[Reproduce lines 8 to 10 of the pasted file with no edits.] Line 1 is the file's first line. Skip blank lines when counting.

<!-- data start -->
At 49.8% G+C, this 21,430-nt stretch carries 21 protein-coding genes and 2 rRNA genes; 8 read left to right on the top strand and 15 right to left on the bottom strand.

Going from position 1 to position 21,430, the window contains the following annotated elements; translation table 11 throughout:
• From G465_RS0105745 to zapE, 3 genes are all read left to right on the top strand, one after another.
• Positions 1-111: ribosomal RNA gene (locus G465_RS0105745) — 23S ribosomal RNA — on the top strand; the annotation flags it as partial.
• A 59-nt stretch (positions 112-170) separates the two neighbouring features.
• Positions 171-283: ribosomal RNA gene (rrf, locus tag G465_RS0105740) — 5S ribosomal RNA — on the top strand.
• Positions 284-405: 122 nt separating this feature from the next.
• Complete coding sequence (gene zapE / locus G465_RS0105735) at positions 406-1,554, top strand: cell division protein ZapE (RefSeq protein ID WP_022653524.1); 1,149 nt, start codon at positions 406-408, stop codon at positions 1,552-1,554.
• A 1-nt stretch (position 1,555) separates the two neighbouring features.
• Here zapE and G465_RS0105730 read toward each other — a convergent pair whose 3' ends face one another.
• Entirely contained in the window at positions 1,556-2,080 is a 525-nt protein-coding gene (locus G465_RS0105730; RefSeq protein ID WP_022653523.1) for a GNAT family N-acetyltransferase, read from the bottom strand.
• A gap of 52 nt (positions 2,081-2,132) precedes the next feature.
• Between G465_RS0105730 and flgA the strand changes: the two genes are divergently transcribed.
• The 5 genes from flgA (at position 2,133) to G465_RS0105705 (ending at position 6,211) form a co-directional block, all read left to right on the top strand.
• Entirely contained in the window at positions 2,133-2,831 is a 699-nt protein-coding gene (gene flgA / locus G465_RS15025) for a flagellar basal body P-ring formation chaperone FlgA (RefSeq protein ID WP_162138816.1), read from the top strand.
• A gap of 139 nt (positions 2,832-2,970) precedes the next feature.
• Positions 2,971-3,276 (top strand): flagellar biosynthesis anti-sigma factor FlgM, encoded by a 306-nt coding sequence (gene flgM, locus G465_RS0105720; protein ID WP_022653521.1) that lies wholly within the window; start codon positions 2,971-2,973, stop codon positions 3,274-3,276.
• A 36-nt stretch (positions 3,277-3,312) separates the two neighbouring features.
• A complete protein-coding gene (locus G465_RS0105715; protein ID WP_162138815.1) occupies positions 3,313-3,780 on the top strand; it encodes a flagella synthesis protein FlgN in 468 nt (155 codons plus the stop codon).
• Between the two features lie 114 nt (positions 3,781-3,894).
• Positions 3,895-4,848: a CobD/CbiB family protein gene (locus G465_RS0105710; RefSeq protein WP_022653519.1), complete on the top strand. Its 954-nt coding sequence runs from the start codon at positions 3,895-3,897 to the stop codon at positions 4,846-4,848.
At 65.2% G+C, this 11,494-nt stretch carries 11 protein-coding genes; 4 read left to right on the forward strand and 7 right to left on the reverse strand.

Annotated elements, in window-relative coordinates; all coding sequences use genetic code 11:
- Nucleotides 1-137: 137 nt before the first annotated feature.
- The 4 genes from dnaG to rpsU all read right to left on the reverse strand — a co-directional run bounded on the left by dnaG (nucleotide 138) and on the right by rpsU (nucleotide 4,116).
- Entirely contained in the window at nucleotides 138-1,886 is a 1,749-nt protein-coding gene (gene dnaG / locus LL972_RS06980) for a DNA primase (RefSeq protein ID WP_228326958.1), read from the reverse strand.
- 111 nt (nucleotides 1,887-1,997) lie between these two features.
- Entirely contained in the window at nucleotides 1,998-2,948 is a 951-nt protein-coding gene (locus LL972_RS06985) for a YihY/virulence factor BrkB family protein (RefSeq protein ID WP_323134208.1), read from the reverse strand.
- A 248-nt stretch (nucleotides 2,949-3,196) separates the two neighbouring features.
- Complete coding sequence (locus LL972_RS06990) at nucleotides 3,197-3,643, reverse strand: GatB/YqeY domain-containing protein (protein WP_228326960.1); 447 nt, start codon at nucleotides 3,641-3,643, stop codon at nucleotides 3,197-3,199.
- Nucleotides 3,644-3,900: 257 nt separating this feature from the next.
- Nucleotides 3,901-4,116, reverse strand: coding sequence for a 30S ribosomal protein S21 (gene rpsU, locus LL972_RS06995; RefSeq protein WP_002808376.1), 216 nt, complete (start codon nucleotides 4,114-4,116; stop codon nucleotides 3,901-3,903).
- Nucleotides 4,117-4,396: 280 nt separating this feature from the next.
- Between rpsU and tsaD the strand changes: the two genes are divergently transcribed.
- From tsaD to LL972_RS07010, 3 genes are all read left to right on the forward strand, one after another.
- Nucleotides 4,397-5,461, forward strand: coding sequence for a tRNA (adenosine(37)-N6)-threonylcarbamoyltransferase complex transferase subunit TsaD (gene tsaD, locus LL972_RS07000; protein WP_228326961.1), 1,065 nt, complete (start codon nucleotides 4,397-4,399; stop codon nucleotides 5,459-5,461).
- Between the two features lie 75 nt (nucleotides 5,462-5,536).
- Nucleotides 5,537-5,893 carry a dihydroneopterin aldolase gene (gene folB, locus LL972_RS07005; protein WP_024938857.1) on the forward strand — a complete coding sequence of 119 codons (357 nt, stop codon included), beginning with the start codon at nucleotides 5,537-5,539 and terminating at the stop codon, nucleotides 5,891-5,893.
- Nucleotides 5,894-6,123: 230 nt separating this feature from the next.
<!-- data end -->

• Complete coding sequence (gene zapE / locus G465_RS0105735) at positions 406-1,554, top strand: cell division protein ZapE (RefSeq protein ID WP_022653524.1); 1,149 nt, start codon at positions 406-408, stop codon at positions 1,552-1,554.
• A 1-nt stretch (position 1,555) separates the two neighbouring features.
• Here zapE and G465_RS0105730 read toward each other — a convergent pair whose 3' ends face one another.